Founder's Plaque at the Memorial Park
Founded as an Orthodox synagogue in 1914, Congregation Beth Hamidrash Hagadol, also known as the Crawford Street Shul, was established to meet the spiritual, educational and social needs of a growing Orthodox Jewish community that had moved from the West End of Boston to the flourishing new neighborhood of Roxbury. By the early 1920s, the Crawford Street synagogue was one of Boston’s leading Jewish institutions.
The congregation had a membership at the time of around 500 families, an active Sisterhood, Men’s Club, and Junior Council. And in keeping with Jewish tradition of establishing a burial site for their community, the synagogue Board of Directors set out to locate land that would serve as a final resting place and memorial for its members.
On March 24, 1925 six acres of land were purchased on Baker Street in West Roxbury and consecrated as Crawford Street Memorial Park. After many years of being an independent cemetery association and then a JCAM-managed cemetery, on September 27, 2006, the Board of Directors of the Crawford Street Memorial Park Cemetery agreed to merge with JCAM.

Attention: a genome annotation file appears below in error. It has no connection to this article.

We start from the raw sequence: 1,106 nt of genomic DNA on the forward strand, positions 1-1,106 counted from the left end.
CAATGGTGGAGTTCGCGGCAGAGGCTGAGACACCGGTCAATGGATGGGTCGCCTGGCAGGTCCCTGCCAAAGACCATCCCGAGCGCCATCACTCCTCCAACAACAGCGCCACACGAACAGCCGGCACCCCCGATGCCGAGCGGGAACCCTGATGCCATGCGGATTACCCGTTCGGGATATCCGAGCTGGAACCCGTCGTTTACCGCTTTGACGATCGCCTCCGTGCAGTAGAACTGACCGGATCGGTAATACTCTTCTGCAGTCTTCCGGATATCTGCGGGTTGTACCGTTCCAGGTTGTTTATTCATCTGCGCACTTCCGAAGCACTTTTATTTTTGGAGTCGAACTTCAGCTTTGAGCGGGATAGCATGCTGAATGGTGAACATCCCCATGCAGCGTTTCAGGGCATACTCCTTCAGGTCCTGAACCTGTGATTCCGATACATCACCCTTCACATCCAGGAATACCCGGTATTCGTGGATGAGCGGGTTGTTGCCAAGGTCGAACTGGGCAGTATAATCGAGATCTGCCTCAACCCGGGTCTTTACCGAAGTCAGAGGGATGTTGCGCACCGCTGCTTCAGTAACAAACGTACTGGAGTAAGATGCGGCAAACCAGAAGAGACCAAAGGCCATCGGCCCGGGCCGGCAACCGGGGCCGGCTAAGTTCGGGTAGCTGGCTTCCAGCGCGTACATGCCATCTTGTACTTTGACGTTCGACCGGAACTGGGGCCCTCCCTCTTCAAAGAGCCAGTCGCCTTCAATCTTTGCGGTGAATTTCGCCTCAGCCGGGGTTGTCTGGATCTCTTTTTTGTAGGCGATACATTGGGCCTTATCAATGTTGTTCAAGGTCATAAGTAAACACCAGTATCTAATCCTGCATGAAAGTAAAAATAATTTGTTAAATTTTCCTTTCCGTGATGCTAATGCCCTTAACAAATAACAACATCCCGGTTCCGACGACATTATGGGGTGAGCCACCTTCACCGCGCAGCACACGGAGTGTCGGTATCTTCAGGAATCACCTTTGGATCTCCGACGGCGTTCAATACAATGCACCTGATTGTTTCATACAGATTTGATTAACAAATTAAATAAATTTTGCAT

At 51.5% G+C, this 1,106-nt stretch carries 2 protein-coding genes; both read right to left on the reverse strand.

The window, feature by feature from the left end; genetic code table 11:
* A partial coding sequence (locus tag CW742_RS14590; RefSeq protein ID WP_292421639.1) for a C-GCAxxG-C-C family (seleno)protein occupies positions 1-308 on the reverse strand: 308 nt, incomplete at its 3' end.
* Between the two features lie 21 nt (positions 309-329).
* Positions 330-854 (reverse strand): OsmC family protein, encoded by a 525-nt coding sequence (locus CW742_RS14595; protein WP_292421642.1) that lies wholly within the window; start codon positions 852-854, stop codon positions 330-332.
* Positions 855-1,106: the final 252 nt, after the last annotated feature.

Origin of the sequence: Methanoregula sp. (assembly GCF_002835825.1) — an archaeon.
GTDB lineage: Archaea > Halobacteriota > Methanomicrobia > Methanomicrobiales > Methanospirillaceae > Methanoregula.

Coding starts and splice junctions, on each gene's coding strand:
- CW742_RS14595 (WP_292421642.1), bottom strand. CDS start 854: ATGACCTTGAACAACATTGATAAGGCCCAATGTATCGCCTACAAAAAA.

With the shift in demographics that has occurred over the years in many of Boston’s former Jewish neighborhoods such as Roxbury, Dorchester and Mattapan, the Crawford Street Synagogue (Beth Hamidrash Hagadol) building no longer serves as a synagogue. Nevertheless, Crawford Street Memorial Park still stands as an everlasting memorial to those early founders and their dedication to the tenets of the Jewish faith and the richness of our heritage.